The Mai Tai Manifesto: A Collection Of Recipes

I’d like to keep with the ongoing trend of highlighting some of the tiki bright spots in my home city, and share my recent sit-down with the author and illustrator behind the book “The Mai Tai Manifesto”. This cocktail recipe book is the brainchild of one J. Edward Preisman of the local Dallas exotica group The Tiki Torches , and the fun illustrations were done by band percussionist R. “Hami” Hamilton. I had an opportunity to check out their new book, which will be released later this month, as well as ask them a few fun questions!

j preisman
J. Edward Preisman
robert hamilton
R. “Hami” Hamilton

The Mai Tai Manifesto cover page

What drove your decision to write The Mai Tai Manifesto?

J: Mostly, Hamilton. I had an idea to include an illustrated cocktail recipe with our promo kits, just for fun, and he thought it was a great idea, so we planned on that. Then, some weeks later, he either secretly masterminded this new idea, or it was just a moment of confusion; I don’t know which, but he just blurted out that we were gonna write a book of cocktail recipes to merchandise, and then, all of a sudden, for me, it just had to happen. I love writing. I love drinking. I love recipes. It was a very exciting idea.

H: Yep, that’s about the size of it. The band needed some really cool merch, and shirts weren’t going to do it! A cocktail book sounded so fun, unique, and needed. Everyone loves a good cocktail. J is a good writer, I like to draw…boom, cocktail book!

What is the best tiki drink you’ve ever had (homemade or bar-made), and what made it so great?

J: That’s a hard question to answer. So many drinks… And different flavor profiles may be best at one time but not so much another. But, the best for me on a daily basis (more or less) is the Rum Old Fashioned, if I had to choose only one. But, if I had to choose a personal best that had a real “wow” factor for me, I’d have to say it was the Milk of Paradise. I hate to risk sounding too proud about one of my own concoctions, but it’s true. I could choose a different, classic drink – one I didn’t create, but that’s the one that really knocked my socks off. That’s why I became a chef years ago, and why I’ve delved into mixology now; I like being able to craft an idea that perfectly pleases my own taste (and hopefully some others). In the case of the Milk of Paradise, for myself at least, I succeeded beautifully. That first glass was one of the better moments of my life. But, Hamilton won’t even try it, because he doesn’t drink milk. So, go figure. Not for everybody, I guess.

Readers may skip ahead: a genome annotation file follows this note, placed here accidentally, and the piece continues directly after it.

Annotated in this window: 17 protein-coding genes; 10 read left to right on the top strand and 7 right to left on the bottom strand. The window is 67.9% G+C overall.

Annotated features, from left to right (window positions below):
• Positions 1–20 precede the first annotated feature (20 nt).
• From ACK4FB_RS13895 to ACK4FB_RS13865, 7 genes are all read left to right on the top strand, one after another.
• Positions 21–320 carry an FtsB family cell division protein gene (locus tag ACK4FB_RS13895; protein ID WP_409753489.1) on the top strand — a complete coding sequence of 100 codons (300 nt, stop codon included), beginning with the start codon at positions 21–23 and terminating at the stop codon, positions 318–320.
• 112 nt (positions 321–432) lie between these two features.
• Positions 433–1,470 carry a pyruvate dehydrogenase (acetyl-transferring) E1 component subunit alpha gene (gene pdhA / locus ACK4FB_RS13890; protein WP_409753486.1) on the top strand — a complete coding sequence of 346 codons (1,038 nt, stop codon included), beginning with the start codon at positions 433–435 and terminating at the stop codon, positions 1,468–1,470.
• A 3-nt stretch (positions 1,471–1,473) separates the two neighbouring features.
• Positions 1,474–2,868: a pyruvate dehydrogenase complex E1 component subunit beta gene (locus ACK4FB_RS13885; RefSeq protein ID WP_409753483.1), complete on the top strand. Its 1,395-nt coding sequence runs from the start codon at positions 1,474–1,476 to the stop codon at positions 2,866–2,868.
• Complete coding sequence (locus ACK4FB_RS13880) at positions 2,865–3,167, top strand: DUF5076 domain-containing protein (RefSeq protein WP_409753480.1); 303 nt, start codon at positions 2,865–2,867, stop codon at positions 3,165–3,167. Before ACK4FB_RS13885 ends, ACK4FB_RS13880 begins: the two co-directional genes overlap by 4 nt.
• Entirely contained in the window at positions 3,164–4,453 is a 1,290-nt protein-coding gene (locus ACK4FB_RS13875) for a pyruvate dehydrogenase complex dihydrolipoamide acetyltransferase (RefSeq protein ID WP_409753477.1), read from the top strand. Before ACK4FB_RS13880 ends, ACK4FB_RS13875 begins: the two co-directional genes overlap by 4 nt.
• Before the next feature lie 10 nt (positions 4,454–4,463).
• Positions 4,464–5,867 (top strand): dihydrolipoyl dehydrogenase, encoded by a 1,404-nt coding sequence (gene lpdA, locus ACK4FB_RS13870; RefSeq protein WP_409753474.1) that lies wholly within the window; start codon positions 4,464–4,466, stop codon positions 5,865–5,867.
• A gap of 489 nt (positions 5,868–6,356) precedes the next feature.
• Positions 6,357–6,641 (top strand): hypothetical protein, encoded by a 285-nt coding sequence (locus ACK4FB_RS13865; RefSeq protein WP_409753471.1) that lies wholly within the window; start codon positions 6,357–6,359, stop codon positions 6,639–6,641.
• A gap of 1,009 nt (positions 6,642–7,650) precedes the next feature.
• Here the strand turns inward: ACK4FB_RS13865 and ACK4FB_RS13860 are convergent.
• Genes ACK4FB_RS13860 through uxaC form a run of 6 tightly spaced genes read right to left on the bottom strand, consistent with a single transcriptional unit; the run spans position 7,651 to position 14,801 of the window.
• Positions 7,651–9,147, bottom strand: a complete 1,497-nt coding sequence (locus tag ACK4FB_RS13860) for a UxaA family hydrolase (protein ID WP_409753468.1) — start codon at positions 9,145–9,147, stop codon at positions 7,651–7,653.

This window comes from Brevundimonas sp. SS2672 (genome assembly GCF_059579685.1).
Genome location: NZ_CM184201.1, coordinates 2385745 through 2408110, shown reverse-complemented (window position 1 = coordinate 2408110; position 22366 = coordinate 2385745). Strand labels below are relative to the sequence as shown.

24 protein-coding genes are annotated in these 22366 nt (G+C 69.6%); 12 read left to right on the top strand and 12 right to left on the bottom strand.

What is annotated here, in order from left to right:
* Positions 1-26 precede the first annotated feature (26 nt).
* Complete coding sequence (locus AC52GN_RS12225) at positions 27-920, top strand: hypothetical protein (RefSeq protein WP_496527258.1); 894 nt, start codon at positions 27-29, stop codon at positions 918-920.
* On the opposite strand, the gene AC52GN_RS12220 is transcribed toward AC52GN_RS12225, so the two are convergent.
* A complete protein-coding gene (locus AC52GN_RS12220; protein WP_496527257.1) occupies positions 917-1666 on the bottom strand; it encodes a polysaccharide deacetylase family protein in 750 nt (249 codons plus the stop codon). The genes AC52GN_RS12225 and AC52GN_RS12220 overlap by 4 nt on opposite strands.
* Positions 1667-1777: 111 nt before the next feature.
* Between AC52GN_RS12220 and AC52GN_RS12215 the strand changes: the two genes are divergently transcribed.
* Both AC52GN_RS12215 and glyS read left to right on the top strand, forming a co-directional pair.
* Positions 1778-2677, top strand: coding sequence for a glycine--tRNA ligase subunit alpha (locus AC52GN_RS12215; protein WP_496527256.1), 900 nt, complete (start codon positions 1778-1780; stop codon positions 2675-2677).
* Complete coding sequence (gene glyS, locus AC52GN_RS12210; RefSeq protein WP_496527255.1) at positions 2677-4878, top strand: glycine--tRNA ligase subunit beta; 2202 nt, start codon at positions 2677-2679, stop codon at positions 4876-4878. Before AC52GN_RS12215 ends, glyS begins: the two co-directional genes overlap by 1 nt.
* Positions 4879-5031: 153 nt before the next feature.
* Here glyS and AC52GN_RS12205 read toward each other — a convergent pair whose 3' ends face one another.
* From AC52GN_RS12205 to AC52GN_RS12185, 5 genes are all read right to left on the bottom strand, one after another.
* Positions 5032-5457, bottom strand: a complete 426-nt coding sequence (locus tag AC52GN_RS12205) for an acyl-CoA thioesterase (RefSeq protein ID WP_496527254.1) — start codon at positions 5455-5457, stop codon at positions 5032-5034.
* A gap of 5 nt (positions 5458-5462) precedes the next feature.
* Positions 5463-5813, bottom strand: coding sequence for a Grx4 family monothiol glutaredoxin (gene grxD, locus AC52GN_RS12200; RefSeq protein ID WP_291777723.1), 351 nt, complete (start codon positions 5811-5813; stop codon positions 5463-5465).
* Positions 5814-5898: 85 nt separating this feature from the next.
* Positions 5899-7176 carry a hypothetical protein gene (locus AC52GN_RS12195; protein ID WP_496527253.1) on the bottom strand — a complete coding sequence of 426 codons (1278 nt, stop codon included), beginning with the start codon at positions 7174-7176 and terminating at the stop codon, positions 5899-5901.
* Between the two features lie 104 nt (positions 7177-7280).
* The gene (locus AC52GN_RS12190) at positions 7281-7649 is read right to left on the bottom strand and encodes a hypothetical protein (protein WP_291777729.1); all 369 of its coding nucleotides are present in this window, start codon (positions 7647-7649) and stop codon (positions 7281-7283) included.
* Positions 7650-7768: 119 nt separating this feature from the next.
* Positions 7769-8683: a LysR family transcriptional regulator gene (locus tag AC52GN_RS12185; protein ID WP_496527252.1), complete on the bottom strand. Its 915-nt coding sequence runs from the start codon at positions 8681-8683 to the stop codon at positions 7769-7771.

H: I have been a beer guy forever. So this book is actually for my benefit too, in that it’s taught me a few things about rum cocktails, and how to order and appreciate them. I don’t have a fave just yet, but I liked illustrating “The Movie Star.” Vavoom!

What is your favorite rum, and why?

J: Another hard question. So many rums… But, as of right now, the most delicious rum I’ve ever tasted is from Barbados: Plantation 20th Anniversary. I try every rum neat to know it better before I ever mix it into a cocktail. Rums from different regions can vary greatly and it really changes the flavor of a cocktail, so you have to know what you’re dealing with. But, this one, the Plantation 20th Anniversary, I have never mixed it. I only drink it neat. It’s just too perfect on its own. It’s… my precious.

H: J played host one night a while back and let me try a little taste of all of his rums. It was a great adventure. I tried “Papa’s Pilar” and could drink it straight for days.

4. What is the best/most useful drink-making advice you’ve ever been given?